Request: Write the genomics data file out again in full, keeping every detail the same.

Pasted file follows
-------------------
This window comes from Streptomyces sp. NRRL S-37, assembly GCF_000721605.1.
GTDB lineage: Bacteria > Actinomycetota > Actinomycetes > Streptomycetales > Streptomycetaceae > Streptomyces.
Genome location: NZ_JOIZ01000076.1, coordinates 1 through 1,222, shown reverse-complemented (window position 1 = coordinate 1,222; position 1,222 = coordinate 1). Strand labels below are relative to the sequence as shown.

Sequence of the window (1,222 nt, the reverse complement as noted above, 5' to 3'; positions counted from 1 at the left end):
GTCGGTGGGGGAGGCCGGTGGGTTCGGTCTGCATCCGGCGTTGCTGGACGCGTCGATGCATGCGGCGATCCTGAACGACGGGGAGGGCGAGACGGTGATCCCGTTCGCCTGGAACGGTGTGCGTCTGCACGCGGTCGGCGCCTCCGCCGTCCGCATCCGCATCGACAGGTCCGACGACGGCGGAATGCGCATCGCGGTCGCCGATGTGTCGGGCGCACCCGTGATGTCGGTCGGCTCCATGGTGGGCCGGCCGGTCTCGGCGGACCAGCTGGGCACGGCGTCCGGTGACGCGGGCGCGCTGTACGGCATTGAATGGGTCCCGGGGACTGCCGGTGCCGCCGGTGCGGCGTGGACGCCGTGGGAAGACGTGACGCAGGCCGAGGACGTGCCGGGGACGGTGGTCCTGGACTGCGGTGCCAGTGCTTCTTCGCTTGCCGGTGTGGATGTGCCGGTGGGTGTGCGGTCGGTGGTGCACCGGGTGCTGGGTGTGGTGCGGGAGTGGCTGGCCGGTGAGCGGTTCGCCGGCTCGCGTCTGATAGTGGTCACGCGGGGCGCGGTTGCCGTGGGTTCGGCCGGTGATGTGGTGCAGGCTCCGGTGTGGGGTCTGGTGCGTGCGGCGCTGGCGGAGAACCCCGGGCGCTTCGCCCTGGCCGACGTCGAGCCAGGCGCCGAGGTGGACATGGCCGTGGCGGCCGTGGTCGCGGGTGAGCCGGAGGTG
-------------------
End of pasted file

This window comes from Streptomyces sp. NRRL S-37, assembly GCF_000721605.1.
GTDB lineage: Bacteria > Actinomycetota > Actinomycetes > Streptomycetales > Streptomycetaceae > Streptomyces.
Genome location: NZ_JOIZ01000076.1, coordinates 1 through 1,222, shown reverse-complemented (window position 1 = coordinate 1,222; position 1,222 = coordinate 1). Strand labels below are relative to the sequence as shown.

Sequence of the window (1,222 nt, the reverse complement as noted above, 5' to 3'; positions counted from 1 at the left end):
GTCGGTGGGGGAGGCCGGTGGGTTCGGTCTGCATCCGGCGTTGCTGGACGCGTCGATGCATGCGGCGATCCTGAACGACGGGGAGGGCGAGACGGTGATCCCGTTCGCCTGGAACGGTGTGCGTCTGCACGCGGTCGGCGCCTCCGCCGTCCGCATCCGCATCGACAGGTCCGACGACGGCGGAATGCGCATCGCGGTCGCCGATGTGTCGGGCGCACCCGTGATGTCGGTCGGCTCCATGGTGGGCCGGCCGGTCTCGGCGGACCAGCTGGGCACGGCGTCCGGTGACGCGGGCGCGCTGTACGGCATTGAATGGGTCCCGGGGACTGCCGGTGCCGCCGGTGCGGCGTGGACGCCGTGGGAAGACGTGACGCAGGCCGAGGACGTGCCGGGGACGGTGGTCCTGGACTGCGGTGCCAGTGCTTCTTCGCTTGCCGGTGTGGATGTGCCGGTGGGTGTGCGGTCGGTGGTGCACCGGGTGCTGGGTGTGGTGCGGGAGTGGCTGGCCGGTGAGCGGTTCGCCGGCTCGCGTCTGATAGTGGTCACGCGGGGCGCGGTTGCCGTGGGTTCGGCCGGTGATGTGGTGCAGGCTCCGGTGTGGGGTCTGGTGCGTGCGGCGCTGGCGGAGAACCCCGGGCGCTTCGCCCTGGCCGACGTCGAGCCAGGCGCCGAGGTGGACATGGCCGTGGCGGCCGTGGTCGCGGGTGAGCCGGAGGTG